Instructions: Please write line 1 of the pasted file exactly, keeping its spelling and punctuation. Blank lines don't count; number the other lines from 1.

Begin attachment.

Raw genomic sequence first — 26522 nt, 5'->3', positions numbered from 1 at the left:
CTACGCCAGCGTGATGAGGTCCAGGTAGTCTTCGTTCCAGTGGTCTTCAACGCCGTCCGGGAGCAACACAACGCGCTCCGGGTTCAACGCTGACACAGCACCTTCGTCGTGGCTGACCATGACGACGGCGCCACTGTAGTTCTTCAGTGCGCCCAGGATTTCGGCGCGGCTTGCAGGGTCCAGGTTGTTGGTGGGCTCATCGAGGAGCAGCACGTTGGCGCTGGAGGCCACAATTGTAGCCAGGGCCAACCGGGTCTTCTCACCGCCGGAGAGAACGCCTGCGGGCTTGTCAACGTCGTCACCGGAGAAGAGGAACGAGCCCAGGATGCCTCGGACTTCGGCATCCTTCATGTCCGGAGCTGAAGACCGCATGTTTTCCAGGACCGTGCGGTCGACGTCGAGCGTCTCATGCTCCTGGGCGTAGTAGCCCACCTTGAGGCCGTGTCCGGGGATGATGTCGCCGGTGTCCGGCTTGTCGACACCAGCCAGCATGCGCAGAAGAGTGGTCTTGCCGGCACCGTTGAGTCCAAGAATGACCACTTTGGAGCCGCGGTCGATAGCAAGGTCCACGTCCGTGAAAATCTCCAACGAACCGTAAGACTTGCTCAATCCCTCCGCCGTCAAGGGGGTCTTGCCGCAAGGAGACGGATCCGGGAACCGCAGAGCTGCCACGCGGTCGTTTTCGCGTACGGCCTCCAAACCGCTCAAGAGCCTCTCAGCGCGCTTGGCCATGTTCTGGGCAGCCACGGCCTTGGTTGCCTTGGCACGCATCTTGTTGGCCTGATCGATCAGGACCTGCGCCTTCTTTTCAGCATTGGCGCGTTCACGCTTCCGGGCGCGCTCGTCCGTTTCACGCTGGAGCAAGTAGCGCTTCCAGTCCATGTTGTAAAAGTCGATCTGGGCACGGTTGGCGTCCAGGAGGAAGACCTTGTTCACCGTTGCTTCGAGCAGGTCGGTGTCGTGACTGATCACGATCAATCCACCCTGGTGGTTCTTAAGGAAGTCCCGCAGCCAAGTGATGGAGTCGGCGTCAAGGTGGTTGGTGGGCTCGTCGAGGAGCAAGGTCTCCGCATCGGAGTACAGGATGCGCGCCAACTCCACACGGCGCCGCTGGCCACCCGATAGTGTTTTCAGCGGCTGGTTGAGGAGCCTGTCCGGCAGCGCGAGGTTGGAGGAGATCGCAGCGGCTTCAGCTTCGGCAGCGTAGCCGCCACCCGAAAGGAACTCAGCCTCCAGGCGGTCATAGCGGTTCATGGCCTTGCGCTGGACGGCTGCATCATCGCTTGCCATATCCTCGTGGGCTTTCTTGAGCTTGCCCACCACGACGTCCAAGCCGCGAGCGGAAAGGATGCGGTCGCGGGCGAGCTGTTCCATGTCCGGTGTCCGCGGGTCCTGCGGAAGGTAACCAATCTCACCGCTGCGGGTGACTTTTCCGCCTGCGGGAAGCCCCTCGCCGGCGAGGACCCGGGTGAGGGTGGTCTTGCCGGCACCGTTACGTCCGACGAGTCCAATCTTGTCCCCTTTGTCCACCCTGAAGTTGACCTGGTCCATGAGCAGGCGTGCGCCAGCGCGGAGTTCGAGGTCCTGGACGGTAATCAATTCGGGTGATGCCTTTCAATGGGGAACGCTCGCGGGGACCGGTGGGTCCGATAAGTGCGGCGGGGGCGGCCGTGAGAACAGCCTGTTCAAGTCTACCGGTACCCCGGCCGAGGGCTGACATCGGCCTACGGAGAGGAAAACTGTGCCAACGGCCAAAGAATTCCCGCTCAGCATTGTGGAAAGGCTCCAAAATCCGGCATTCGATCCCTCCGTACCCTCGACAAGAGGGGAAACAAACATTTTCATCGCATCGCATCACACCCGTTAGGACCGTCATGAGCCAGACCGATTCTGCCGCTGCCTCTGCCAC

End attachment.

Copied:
Raw genomic sequence first — 26522 nt, 5'->3', positions numbered from 1 at the left: